For Nonken, the power of Feldman’s music comes from the tension he generates between regularity and instability (sound familiar?), and his reluctance to suggest narrative through “artificial resolution.”

“The drama,” she says over Zoom, “is how is that instability going to manifest itself? When is it going to rupture? How is it going to rupture?” Indeed, you can be 80 minutes into a Feldman piece before something happens, in the traditional sense of things happening. Nonken compares the journey to a long hike that ends at a grand vista. …

“The monotony of these days,” Nonken says, “day in and day out, there’s a repetitiveness. We’re waiting for something to happen and we’re not quite sure what it is. Small details take on incredible significance.”

Mode will release her and Stephen Marotto’s performance of Feldman’s Patterns in a Chromatic Field later this year. In the meantime, you can read all of the Washington Post story — which also includes interviews with Marotto and other seasoned Feldman aficianadoes — here.

Air of melancholy

It’s been nearly two months since I’ve posted here — I suppose that the spirit is willing, but the flesh weak, especially working all day from home with the kids in what is laughingly called “school” and the better half also at work all day in a 1,200-square-foot space on the Lower East Side. Instead, in what little spare time remains, I’ve been amusing myself as I’ve had to. In a sense, I suppose, we all need some kind of escape from the stresses and tensions of the period.

In New York, this isn’t easy at the best of times, but I’ve tried. I’ve gotten a lot of reading done on the weekends. Catch-22 remains perhaps more relevant than ever (there’s more than one way to “raise the number of combat missions”; a pandemic and enforced isolation are two); Mark Twain remains a comfort as well, with Pudd’nhead Wilson in the outbox and A Tramp Abroad on the bedside table (nothing like late Twain to confirm one’s cynicism about the culture and the race); Ed Berlin’s Ragtime: A Musical and Cultural History and Rudi Blesh & Harriet Janis’s They All Played Ragtime fill out a little knowledge about a music that I’ve come to love even more, even though it’s over a century old, in 2020.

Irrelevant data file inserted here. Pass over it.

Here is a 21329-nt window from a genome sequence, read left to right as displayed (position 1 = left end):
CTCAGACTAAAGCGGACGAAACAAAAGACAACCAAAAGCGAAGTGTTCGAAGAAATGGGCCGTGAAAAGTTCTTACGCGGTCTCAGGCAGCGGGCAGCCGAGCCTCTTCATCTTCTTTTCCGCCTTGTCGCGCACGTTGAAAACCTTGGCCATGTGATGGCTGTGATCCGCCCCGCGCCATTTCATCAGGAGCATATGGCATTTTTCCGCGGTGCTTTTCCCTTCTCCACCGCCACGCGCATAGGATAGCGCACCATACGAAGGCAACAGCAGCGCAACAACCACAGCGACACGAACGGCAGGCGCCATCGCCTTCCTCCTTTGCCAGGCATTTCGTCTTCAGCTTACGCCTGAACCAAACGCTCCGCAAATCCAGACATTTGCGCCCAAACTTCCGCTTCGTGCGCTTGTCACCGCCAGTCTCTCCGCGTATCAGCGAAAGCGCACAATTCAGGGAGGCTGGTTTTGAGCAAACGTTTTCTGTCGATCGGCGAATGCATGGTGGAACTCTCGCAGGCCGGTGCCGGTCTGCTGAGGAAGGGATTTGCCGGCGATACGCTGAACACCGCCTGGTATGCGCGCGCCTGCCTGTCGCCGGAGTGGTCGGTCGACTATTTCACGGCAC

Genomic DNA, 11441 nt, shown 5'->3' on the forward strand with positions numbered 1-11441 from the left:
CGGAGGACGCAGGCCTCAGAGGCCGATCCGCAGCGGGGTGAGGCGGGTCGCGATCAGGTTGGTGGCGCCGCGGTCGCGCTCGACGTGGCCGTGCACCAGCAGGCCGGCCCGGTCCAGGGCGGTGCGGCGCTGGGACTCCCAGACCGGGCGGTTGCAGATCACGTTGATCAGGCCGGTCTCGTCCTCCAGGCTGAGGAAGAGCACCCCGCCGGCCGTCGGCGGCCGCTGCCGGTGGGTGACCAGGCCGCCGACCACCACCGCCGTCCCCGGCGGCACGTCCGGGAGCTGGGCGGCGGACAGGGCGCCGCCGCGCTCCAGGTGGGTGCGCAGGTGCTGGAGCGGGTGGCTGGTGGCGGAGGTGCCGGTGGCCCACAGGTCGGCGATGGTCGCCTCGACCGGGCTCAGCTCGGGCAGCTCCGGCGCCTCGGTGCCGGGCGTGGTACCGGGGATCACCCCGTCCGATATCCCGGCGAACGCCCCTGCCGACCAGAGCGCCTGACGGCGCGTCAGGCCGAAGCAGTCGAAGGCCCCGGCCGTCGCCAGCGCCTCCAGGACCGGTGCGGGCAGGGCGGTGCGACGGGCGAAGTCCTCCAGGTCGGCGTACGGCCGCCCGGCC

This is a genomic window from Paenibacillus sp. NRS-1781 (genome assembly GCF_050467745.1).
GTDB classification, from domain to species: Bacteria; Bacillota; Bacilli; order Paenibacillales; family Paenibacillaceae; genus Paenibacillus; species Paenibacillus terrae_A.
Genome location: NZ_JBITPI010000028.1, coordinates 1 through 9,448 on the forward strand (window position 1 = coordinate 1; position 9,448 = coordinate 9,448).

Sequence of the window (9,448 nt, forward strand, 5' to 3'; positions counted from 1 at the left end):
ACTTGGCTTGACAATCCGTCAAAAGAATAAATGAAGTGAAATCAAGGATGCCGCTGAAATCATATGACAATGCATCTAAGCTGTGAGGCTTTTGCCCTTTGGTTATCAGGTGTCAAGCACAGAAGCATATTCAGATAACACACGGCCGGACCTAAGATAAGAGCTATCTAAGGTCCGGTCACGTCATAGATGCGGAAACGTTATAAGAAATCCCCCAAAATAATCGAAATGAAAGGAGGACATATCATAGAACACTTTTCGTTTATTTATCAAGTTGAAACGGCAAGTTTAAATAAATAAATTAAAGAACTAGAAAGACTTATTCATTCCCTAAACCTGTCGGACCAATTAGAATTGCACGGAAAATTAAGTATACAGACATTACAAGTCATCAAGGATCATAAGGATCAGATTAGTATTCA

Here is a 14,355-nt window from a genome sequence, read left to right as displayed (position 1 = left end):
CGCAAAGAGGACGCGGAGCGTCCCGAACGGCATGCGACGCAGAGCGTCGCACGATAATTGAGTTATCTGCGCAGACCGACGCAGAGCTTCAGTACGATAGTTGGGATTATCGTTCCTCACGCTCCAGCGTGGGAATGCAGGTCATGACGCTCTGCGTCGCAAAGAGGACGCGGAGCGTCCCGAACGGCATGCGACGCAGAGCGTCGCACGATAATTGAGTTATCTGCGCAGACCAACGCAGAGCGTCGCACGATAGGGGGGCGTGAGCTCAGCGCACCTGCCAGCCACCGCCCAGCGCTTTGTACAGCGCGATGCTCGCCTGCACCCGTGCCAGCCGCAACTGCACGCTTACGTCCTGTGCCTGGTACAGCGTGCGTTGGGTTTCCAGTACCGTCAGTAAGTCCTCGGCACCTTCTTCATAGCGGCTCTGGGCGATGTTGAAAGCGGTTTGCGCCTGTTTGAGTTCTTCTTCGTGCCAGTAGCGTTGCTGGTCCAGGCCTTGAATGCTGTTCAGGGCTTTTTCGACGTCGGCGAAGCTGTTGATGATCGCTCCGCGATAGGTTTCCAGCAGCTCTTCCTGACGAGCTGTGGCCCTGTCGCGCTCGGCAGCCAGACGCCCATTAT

The friendly postman brought around two CDs from the Paragon Ragtime Orchestra the other day — both fine recordings. The PRO Finally Plays the Entertainer is a collection of band arrangements of tunes by the big three (Joplin, Lamb, and Scott — and the package design by Chris Ware is splendid), but the most surprising pleasure was From Barrelhouse to Broadway, a collection of songs by the great Joe Jordan, who is very new to me. (At the end of this post you’ll find “The Whippoorwill Dance” for your listening pleasure.) I find in the best ragtime a quiet, elegant air of melancholy that suits my constitution well.

For some reason this early American music has captured the affection of several comics artists. Apart from Ware mentioned above, Robert Armstrong and R. Crumb are also smitten by these tunes (I’ve also been listening to a bit of the East River String Band, with whom Crumb has often sit in). Germany’s Christoph Mueller is fond of the period, though I’m not sure if he’s an enthusiast for the music; Mr. Mueller recently contributed a cover called “Shelter in Place” to The New Yorker, his first. Mueller is a post-Crumb artist and this, in an odd way, is an appropriate accompaniment to Crumb’s own “Short History of America.” Although the immediate context is the coronavirus, of course, I think Mueller’s evocation of the isolation of the individual and the isolation of nature in large cities speaks to a much broader solitude and loneliness that transcends the immediate moment. At the moment, Mueller is completing the artwork for the 39th issue of Mineshaft, due later this year. (I hope I don’t have to remind you to subscribe to this, America’s most indispensable magazine.) Mueller spoke with the New Yorker‘s art editor Françoise Mouly about “Shelter in Place” here.

I should also mention that among my pandemic reading was Hillary Chute’s recent history of contemporary comics, Why Comics?, highly recommended.

Finally, my Google searches have been taking me recently to the environs of Dublin, New Hampshire, the home of the Old Farmer’s Almanac. When I glance out of my window now, I often see a facsimile of Mueller’s perspective; how much I’d rather see Dublin. There’s a photo below, and here’s “The Whippoorwill Dance,” as promised, performed by the Paragon Ragtime Orchestra’s maestro Rick Benjamin. I hope to kick up the pace here soon and write a little more about all of this. Until then, save me a place in Dublin.

Town center of Dublin, New Hampshire.